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Should We Fist Bump, Bow, or Shake Hands?

Should We Fist Bump, Bow, or Shake Hands?

After the long pandemic hiatus from in-person gatherings, I recently attended a few professional events with people in attendance at large venues. It was delightful to see colleagues face-to-face whom I had only communicated with via Zoom after almost two years. Some people I met in-person for the very first time since our entire professional interaction to date had been virtual. And of course, there were new acquaintances to meet and greet.

In addition to re-acclimating to how we hold our personal space in an in-person conversation, I discovered how tall people are and experienced their professional presence, which is not captured with any justice on Zoom. It was joyful and liberating to be in-person but admittedly awkward as well.

To shake, or not to shake.

As I greeted people - old friends and new connections - there was a beautiful awkwardness in how we initiated the salutation. I found myself pausing to gauge the reaction of the person whom I was greeting. Do I extend my hand, offer a fist bump, or politely bow to acknowledge them?

Some well-known colleagues went in for a bear hug or a handshake without hesitation and some remained masked to honor their comfort level in an endemic world and avoided contact. I was not the only one experiencing the hesitation about how to act – it became a topic of conversation at both events. What’s the professional etiquette for the new abnormal?

[Related: Advice From Entrepreneurs Who Pivoted During the Pandemic]

Honor your comfort zone.

Allie Volpe wrote a great piece in the New York Times and shared how physical greetings are a hard habit to break.

"A greeting is an action, and action has a message,” said Andy Molinsky, a professor at the International Business School at Brandeis who wrote the book “Global Dexterity: How to Adapt Your Behavior Across Cultures Without Losing Yourself in the Process.” “When you hug someone and give them a tight squeeze, you might be saying ‘I miss you.’”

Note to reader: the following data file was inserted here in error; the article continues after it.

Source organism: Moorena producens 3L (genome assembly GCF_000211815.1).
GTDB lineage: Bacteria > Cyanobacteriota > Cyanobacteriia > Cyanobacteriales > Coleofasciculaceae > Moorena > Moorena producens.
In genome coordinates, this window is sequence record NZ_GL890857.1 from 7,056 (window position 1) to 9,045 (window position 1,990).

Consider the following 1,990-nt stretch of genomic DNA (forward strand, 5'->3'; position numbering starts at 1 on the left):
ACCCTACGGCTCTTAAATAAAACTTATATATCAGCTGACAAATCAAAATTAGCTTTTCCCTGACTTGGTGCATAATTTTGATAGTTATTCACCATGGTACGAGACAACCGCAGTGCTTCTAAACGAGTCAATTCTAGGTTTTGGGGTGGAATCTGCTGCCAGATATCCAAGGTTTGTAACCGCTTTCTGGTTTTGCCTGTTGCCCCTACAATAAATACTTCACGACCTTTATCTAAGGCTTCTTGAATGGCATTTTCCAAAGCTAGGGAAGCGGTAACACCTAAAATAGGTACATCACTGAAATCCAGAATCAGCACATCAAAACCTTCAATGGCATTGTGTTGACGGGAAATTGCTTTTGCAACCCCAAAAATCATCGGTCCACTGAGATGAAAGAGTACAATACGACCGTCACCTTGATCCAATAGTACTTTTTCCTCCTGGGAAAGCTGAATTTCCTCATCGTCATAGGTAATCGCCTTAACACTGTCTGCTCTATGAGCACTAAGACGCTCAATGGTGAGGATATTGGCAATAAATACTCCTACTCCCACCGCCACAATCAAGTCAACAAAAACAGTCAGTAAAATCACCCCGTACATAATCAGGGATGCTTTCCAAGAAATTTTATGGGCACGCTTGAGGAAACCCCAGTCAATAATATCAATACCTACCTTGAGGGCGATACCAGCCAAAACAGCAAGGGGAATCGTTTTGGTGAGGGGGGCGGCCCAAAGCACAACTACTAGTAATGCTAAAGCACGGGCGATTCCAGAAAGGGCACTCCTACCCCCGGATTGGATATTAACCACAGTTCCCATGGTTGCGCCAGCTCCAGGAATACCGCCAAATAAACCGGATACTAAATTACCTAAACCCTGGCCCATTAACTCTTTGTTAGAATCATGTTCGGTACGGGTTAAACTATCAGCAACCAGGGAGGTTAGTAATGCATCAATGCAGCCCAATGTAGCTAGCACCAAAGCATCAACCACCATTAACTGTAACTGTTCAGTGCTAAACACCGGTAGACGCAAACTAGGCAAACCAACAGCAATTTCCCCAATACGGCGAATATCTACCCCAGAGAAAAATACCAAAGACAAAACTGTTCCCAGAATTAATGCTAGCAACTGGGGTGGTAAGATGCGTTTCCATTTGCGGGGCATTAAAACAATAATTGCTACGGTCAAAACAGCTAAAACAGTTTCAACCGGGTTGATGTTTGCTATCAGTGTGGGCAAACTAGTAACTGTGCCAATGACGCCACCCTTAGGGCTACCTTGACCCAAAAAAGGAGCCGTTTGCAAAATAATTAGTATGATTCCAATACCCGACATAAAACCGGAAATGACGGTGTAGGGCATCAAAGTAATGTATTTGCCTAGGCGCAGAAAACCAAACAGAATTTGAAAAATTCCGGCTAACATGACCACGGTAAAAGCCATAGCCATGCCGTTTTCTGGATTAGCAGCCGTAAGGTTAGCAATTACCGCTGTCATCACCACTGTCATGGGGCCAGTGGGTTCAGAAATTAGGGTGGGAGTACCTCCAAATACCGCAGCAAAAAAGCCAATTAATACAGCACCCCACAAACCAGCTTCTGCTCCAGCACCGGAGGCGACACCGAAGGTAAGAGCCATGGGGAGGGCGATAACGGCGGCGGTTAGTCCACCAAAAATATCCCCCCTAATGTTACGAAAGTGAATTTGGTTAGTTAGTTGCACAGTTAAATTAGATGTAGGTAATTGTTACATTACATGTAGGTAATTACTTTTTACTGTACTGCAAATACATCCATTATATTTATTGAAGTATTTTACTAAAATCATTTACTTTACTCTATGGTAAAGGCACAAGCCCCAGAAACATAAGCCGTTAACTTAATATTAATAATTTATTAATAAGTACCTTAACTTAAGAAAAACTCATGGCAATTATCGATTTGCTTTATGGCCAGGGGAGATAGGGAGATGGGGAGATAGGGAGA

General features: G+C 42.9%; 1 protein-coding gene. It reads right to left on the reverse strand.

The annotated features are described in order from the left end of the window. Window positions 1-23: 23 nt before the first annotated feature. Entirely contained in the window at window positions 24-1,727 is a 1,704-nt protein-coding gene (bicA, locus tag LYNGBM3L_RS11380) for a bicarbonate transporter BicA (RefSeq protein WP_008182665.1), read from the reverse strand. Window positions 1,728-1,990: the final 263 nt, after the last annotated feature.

Interpreting these gestures is an emotional shorthand that has allowed humans to convey a lot while saying little. The handshake, for instance, can be used as an introduction, a show of sportsmanship, and a peace offering, and its earliest known depictions are in artwork dated to the ninth century B.C.

In those early days, handshakes signaled that the parties involved were unarmed, said Patti Wood, a body language and human behavior expert who wrote the book “Snap: Making the Most of First Impressions, Body Language and Charisma."

It’s important to honor your comfort level as well as the person you are greeting as you determine how you will engage with people in the new endemic world.

Safety rules.

While mask mandates have been dropped, it’s important to recognize than many still choose to wear a mask. We must honor these unique decisions and treat others with dignity and respect. As I sat in a crowded break-out session room feeling like a sardine in a can with no personal space, I noticed that several people donned a mask to mitigate the germ sharing and create a personal safety zone at one conference I attended recently.

For many years, I have provided executive coaching and consulting services for companies in the medical, pharmaceutical, and healthcare fields. Long before COVID, many of these professionals greeted me with an elbow bump instead of a handshake because it is a more hygienic option.